Imagine if you’d been raised in a box with no education on how to survive. Do you think you could find work, secure housing and perform other necessary tasks if you were released? You might be able to, but animals have no help available in the wild. A released animal is generally as good as dead, so keeping them captive and birthing them in captivity is a life sentence without possibility of parole.
Attending theme parks contributes to the plight of many animal species. While they are fun to watch, keeping animals captive can hurt them too and the environment as a whole.
Circus - out of date and uneconomic
Public Health and Safety
WOULD YOU LIKE to have a red panda as a pet? Or a sloth? What about a slow loris, a type of cute primate?
Demand for wild pets is rising, spurred in part by internet videos that show how adorable they are. In some cases, owners post videos of wild animals in their care, coddling them as if they were domesticated.
There are, of course, animal welfare reasons not to keep wild creatures. None of them are domesticated; they evolved to live in their natural environments and not human habitations; and the exotic pet trade is known for cruel treatment and is often fed by poaching.
But there are more immediate and perhaps selfish reasons: These animals, despite being fluffy and adorable, do not make good pets. For more ..
By Susan Lieberman and Elizabeth Bennett March 3 is World Wildlife Day and the theme this year is: “The future of wildlife is in our hands.” One often-overlooked aspect of this is the current crisis of the global illegal trade in wildlife for use as pets. From Peruvian titi monkeys to Central Africa’s African grey...
March 3, 2016
By Susan Lieberman and Elizabeth Bennett
March 3 is World Wildlife Day and the theme this year is: “The future of wildlife is in our hands.” One often-overlooked aspect of this is the current crisis of the global illegal trade in wildlife for use as pets. From Peruvian titi monkeys to Central Africa’s African grey parrots to Madagascar’s plowshare tortoises, the illegal global pet trade threatens countless species, sending many hurtling toward extinction.
The illegal and unsustainable emptying out of our forests, skies, and rivers to provide a steady stream of exotic pets is a fact often not widely understood by global consumers. That must change. Just last week, enforcement officers in Jakarta, Indonesia seized some 4,500 turtles destined for the pet trade in China, including 900 critically endangered snake-necked turtles.
Read more ...
What can you do? First, if you’re in the U.S. you can encourage your elected representatives to support legislation seeking to stymie the illegal wildlife trade, such as the End Wildlife Trafficking Act. You can also express support for the work of the U.S. Fish and Wildlife Service (USFWS), the U.S. Agency for International Development (USAID), and the Obama Administration’s Presidential Task Force on Wildlife Trafficking.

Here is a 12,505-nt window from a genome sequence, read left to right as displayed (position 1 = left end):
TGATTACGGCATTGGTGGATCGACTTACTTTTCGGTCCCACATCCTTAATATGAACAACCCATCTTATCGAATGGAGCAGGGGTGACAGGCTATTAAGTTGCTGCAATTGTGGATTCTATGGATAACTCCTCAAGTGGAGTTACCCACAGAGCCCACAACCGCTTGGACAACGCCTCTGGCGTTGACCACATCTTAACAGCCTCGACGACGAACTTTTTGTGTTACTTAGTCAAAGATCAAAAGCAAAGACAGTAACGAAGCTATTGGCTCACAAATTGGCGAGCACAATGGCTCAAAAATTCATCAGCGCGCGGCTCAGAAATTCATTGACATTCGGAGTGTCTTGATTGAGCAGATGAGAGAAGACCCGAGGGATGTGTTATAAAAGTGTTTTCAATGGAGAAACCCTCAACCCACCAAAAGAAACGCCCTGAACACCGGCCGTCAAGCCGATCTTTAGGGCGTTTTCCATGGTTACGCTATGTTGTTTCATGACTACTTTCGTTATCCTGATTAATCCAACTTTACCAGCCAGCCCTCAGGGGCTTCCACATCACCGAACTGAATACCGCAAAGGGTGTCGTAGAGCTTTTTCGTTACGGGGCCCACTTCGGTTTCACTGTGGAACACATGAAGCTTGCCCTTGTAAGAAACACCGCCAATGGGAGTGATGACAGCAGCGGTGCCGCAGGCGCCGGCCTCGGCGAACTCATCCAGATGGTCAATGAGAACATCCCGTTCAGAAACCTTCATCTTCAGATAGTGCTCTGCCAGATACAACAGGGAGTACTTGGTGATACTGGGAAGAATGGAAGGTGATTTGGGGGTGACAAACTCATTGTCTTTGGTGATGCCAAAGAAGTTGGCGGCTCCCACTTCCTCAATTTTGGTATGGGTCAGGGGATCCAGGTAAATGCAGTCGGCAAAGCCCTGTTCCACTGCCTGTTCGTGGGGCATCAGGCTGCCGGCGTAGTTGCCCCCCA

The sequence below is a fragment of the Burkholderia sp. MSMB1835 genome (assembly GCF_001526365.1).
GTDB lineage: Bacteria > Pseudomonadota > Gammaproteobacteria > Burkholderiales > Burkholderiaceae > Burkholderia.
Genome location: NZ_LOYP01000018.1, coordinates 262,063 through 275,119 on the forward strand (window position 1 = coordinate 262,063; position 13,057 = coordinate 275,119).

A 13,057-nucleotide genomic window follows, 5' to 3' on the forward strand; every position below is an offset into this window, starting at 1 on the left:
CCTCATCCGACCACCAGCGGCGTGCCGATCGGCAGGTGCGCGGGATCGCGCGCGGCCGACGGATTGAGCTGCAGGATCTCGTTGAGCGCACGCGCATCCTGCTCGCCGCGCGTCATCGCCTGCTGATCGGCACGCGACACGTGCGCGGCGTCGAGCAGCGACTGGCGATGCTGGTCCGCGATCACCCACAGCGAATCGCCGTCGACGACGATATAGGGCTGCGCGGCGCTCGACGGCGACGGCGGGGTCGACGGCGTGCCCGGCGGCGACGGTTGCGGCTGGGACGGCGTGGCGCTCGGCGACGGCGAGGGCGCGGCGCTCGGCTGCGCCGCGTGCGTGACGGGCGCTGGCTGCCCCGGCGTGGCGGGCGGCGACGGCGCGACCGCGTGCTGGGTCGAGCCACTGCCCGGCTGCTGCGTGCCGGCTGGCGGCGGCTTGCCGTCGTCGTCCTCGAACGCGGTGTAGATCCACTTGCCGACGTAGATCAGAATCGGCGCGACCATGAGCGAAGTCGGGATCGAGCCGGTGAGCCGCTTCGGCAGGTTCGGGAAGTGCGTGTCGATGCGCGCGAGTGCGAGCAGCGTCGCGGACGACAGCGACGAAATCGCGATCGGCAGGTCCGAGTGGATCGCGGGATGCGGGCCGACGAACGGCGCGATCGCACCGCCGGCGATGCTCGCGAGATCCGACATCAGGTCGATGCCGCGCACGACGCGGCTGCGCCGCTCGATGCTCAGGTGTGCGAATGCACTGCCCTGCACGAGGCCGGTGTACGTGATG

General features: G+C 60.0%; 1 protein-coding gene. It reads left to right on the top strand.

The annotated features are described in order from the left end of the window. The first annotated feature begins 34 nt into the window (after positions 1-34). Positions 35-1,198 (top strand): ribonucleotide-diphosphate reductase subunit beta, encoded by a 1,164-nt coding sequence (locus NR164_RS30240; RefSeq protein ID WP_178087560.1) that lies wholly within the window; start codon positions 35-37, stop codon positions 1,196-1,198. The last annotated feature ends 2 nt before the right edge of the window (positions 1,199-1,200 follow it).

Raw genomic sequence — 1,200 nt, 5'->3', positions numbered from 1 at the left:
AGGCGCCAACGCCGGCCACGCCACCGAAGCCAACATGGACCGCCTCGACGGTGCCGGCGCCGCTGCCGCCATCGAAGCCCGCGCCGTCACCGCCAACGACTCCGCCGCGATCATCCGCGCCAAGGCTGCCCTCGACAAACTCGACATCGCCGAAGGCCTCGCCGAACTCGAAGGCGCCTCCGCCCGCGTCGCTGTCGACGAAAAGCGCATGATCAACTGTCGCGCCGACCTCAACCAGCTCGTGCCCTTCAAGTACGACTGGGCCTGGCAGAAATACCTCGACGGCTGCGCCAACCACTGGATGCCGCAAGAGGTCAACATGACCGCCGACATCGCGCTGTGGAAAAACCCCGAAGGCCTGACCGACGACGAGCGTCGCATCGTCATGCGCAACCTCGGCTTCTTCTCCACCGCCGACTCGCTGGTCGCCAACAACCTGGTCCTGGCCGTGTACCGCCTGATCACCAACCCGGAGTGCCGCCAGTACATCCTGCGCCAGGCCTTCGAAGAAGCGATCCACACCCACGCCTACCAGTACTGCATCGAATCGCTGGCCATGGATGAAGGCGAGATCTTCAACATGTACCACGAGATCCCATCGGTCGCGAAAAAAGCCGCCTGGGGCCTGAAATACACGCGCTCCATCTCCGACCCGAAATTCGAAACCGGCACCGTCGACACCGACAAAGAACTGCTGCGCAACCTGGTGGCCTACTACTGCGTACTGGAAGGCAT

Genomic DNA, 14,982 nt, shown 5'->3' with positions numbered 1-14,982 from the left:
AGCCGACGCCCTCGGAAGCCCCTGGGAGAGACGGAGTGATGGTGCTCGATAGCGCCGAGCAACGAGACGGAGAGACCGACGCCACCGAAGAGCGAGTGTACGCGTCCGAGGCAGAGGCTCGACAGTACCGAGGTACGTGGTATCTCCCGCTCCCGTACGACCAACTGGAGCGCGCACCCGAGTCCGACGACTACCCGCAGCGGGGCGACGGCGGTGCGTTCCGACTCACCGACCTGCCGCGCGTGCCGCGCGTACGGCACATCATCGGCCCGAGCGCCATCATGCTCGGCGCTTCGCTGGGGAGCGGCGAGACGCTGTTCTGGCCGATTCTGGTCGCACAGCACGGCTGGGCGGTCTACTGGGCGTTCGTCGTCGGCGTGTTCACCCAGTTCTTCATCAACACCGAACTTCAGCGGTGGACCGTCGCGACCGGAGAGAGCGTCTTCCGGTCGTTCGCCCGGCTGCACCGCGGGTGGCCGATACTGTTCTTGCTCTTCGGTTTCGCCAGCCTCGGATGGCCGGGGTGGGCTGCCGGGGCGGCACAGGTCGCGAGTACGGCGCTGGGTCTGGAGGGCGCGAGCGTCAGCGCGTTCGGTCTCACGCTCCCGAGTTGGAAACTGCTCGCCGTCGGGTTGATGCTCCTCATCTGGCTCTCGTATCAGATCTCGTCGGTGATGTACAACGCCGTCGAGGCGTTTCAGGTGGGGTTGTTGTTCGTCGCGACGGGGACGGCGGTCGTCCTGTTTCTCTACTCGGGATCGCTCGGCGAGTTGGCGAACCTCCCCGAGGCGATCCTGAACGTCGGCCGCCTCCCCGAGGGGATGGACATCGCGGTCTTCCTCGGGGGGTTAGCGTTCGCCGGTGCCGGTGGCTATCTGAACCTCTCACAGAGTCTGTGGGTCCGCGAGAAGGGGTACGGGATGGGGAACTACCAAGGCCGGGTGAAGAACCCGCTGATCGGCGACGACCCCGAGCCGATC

You can also ask pet stores where they source their animals, especially if you are interested in purchasing exotic birds, snakes, lizards, or turtles. Let them know that you care if they came from the wild rather than being born in captivity. If they don’t know, do your own research.
The more questions you ask, the more empowered you are likely to feel in helping to curb the illegal trade in wildlife. This effort is bigger than one individual. If we all do our part, we can help to stabilize shrinking animal populations and even reverse their decline. This World Wildlife Day, remember that for so many wildlife species, the future really is in a very true sense in our hands.
Dr. Susan Lieberman and Dr. Elizabeth Bennett are Vice President for International Policy and Vice President for Species Conservation respectively at WCS (Wildlife Conservation Society).
Article by Born Free USA
Exotic animals — lions, tigers, wolves, bears, reptiles, non-human primates — belong in their natural habitats and not in the hands of private individuals as “pets.” By their very nature, these animals are wild and potentially dangerous and, as such, do not adjust well to a captive environment.
Because the majority of states do not keep accurate records of exotic animals entering their state, it is impossible to determine exactly how many exotic animals are privately held as pets, but the number is estimated to be quite high. An estimated 5,000 tigers alone are held by private individuals.
The American Veterinary Medical Association, the United States Department of Agriculture (USDA), and the Centers for Disease Control and Prevention (CDC) have all expressed opposition to the possession of certain exotic animals by individuals.
Exotic animals do not make good companions. They require special care, housing, diet, and maintenance that the average person cannot provide. When in the hands of private individuals, the animals suffer due to poor care. They also pose safety and health risks to their owners and any person coming into contact with them.
Individuals possessing exotic animals often attempt to change the nature of the animal rather than the nature of the care provided. Such tactics include confinement in small, barren enclosures, chaining, beating “into submission,” or even painful mutilations, such as declawing and tooth removal.
If and when the individual realizes he/she can no longer care for an exotic pet, he/she usually turns to zoos and other institutions such as sanctuaries to relieve him/her of the responsibility. However, all the zoos and accredited institutions could not possibly accommodate the number of unwanted exotic animals. Consequently, the majority of these animals are euthanized, abandoned, or doomed to live in deplorable conditions.